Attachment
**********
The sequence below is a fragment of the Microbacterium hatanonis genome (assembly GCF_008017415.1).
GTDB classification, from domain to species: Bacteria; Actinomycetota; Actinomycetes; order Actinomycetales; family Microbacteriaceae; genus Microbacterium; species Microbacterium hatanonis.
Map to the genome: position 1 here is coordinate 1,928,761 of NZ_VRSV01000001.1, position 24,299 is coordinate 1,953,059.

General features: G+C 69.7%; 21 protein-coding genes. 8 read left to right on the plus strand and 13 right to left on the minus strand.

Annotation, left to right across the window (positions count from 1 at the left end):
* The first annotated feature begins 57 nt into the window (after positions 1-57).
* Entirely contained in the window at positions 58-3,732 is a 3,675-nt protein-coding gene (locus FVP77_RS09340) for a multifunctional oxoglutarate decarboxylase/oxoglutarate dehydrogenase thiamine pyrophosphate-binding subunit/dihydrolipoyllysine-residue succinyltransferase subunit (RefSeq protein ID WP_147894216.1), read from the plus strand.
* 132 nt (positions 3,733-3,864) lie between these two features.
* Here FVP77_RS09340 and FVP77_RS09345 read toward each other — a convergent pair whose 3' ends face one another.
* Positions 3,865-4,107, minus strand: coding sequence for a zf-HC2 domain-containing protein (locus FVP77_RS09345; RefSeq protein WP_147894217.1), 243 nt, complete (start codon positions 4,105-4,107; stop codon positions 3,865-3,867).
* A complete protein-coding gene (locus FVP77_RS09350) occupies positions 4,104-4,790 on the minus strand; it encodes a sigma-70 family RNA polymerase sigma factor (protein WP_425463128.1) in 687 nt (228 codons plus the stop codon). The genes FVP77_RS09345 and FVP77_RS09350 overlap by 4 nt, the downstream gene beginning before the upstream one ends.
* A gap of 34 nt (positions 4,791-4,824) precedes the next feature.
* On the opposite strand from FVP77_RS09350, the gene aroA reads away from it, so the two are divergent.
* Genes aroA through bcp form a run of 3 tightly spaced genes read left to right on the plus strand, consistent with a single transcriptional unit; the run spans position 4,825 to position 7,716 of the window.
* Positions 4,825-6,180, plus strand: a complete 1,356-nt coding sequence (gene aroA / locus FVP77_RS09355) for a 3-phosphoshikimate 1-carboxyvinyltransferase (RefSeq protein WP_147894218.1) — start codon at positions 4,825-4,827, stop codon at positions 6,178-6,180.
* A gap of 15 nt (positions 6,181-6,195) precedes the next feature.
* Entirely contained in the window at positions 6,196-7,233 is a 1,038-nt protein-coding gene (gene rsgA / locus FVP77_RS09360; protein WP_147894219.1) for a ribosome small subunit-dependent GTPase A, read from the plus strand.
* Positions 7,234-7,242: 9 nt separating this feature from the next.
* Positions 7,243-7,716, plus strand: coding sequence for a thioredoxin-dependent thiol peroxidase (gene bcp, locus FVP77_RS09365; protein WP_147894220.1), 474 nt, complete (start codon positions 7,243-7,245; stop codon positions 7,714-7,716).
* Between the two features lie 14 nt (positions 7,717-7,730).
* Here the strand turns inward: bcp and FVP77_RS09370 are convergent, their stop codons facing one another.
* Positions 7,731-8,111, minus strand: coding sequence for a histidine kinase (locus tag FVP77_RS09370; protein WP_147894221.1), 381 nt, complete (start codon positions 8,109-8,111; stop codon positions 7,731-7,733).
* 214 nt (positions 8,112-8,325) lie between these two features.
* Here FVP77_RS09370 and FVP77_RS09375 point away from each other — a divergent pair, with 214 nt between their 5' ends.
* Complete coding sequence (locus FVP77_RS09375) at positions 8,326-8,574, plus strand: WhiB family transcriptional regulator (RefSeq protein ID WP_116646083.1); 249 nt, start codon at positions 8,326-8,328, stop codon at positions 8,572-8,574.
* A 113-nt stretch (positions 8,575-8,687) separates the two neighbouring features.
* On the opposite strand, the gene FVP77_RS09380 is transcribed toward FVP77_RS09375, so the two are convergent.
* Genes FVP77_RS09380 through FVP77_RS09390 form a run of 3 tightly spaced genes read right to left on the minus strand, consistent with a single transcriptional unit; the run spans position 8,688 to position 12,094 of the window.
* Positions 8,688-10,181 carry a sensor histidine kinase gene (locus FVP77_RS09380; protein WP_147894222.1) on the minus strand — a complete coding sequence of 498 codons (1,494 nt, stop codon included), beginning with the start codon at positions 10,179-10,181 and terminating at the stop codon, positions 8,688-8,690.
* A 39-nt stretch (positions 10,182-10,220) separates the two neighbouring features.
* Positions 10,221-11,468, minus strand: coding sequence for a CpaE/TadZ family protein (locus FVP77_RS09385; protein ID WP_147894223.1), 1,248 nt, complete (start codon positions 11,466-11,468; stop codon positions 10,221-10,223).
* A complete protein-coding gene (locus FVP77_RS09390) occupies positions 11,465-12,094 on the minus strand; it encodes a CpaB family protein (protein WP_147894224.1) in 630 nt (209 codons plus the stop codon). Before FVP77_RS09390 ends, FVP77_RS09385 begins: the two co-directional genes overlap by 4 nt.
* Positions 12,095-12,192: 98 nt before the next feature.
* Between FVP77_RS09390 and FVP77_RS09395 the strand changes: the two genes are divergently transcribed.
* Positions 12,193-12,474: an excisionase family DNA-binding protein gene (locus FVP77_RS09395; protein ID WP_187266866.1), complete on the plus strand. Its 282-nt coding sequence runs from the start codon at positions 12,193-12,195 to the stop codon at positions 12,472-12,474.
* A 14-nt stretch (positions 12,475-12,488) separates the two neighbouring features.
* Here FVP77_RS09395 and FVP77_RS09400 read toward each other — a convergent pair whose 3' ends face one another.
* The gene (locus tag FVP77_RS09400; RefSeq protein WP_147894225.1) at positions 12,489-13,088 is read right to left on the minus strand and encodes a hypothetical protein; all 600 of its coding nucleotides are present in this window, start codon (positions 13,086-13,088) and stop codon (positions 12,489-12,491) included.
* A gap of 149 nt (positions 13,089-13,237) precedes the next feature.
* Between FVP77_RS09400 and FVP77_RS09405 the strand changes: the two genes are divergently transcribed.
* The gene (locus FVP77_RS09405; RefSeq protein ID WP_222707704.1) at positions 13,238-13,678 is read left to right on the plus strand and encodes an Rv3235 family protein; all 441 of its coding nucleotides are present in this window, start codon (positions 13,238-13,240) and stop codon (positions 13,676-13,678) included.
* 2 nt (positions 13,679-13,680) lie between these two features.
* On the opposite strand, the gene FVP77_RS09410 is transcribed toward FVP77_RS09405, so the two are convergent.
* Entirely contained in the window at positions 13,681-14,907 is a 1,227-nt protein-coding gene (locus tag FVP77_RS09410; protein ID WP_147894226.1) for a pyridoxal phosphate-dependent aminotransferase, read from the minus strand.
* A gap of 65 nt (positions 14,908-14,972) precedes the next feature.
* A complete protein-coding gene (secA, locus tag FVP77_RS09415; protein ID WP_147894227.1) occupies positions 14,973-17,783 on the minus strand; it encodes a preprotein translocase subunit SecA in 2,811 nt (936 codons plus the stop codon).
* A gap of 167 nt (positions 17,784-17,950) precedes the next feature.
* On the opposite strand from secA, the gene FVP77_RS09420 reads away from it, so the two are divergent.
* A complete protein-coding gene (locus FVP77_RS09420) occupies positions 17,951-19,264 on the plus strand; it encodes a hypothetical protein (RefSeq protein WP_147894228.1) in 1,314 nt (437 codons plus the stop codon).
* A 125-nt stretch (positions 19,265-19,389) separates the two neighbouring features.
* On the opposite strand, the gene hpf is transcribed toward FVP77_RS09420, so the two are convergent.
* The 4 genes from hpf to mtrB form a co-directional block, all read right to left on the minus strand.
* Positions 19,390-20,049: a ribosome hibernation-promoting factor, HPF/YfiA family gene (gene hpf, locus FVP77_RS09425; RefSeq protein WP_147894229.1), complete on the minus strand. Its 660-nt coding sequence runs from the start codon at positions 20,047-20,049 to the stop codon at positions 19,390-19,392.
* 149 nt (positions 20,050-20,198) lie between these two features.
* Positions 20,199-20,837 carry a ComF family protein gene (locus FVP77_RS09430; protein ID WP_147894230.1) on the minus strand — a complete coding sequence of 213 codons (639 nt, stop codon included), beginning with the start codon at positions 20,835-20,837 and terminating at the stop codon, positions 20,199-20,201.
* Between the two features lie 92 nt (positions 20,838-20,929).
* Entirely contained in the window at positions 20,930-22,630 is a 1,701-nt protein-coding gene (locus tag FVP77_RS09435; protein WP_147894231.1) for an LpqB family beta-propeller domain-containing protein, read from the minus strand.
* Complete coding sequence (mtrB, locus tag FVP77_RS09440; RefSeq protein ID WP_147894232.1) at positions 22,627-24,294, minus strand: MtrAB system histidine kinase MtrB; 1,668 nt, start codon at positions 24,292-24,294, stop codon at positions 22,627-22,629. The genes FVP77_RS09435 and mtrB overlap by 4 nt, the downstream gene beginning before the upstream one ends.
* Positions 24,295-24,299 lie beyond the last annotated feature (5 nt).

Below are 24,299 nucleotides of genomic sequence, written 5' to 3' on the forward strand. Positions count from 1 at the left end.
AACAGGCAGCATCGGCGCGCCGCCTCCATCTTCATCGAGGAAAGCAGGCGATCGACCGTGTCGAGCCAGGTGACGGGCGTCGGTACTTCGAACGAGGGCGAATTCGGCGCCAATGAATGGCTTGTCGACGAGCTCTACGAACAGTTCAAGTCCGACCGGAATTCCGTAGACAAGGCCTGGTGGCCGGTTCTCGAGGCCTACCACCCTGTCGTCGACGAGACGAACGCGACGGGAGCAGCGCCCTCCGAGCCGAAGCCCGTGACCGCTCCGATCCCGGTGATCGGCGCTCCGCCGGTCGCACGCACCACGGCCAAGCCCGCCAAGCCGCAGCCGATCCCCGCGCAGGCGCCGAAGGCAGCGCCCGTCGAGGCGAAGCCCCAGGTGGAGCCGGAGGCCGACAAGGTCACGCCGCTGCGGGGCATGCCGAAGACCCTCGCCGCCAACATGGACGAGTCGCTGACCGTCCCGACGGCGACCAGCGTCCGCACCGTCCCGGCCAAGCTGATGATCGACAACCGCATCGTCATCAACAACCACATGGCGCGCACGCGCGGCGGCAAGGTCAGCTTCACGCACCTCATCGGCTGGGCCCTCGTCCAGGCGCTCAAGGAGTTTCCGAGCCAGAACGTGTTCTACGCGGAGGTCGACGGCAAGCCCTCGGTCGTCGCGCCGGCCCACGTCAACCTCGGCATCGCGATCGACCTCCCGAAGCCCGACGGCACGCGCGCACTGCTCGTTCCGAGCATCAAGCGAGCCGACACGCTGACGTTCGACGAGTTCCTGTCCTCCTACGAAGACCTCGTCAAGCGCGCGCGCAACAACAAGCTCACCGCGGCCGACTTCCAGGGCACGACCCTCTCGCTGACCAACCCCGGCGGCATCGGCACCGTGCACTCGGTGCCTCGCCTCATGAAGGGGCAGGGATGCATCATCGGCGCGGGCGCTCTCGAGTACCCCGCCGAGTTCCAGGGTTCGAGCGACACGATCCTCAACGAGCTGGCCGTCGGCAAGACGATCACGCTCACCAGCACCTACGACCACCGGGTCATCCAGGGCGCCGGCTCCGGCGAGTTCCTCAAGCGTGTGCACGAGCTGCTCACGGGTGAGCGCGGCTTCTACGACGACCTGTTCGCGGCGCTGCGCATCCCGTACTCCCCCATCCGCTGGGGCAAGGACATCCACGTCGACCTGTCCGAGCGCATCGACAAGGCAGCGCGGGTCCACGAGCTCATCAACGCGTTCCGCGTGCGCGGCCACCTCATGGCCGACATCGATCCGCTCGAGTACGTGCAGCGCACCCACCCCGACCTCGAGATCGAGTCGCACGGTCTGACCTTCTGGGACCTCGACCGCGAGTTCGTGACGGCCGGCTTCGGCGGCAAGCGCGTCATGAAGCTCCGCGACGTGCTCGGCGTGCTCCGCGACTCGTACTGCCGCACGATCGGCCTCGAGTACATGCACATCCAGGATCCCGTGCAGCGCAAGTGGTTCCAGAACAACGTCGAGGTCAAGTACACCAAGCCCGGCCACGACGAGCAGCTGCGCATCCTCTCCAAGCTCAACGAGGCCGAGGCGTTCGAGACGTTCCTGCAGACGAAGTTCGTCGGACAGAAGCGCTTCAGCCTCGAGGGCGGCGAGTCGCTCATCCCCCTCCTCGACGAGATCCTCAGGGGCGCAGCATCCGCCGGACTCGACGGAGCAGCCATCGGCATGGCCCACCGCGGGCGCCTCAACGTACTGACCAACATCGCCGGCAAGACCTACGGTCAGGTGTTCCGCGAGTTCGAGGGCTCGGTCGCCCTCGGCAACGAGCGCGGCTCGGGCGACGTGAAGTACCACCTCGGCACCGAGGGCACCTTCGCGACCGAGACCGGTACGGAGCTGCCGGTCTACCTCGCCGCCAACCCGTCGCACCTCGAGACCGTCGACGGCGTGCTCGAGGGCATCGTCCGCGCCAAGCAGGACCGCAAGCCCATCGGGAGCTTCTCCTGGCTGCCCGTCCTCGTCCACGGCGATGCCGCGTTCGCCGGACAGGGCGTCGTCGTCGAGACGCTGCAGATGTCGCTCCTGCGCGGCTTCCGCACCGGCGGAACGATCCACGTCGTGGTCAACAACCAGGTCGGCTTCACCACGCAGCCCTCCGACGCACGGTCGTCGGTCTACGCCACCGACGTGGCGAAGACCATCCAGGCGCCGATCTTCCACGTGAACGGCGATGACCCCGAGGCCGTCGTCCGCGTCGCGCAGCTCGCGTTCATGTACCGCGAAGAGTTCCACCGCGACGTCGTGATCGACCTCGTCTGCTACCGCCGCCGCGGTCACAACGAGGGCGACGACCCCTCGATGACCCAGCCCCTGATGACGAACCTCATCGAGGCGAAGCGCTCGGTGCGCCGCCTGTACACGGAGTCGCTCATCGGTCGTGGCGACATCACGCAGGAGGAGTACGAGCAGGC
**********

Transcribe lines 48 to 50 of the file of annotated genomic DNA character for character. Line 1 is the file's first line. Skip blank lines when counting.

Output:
* On the opposite strand from secA, the gene FVP77_RS09420 reads away from it, so the two are divergent.
* A complete protein-coding gene (locus FVP77_RS09420) occupies positions 17,951-19,264 on the plus strand; it encodes a hypothetical protein (RefSeq protein WP_147894228.1) in 1,314 nt (437 codons plus the stop codon).
* A 125-nt stretch (positions 19,265-19,389) separates the two neighbouring features.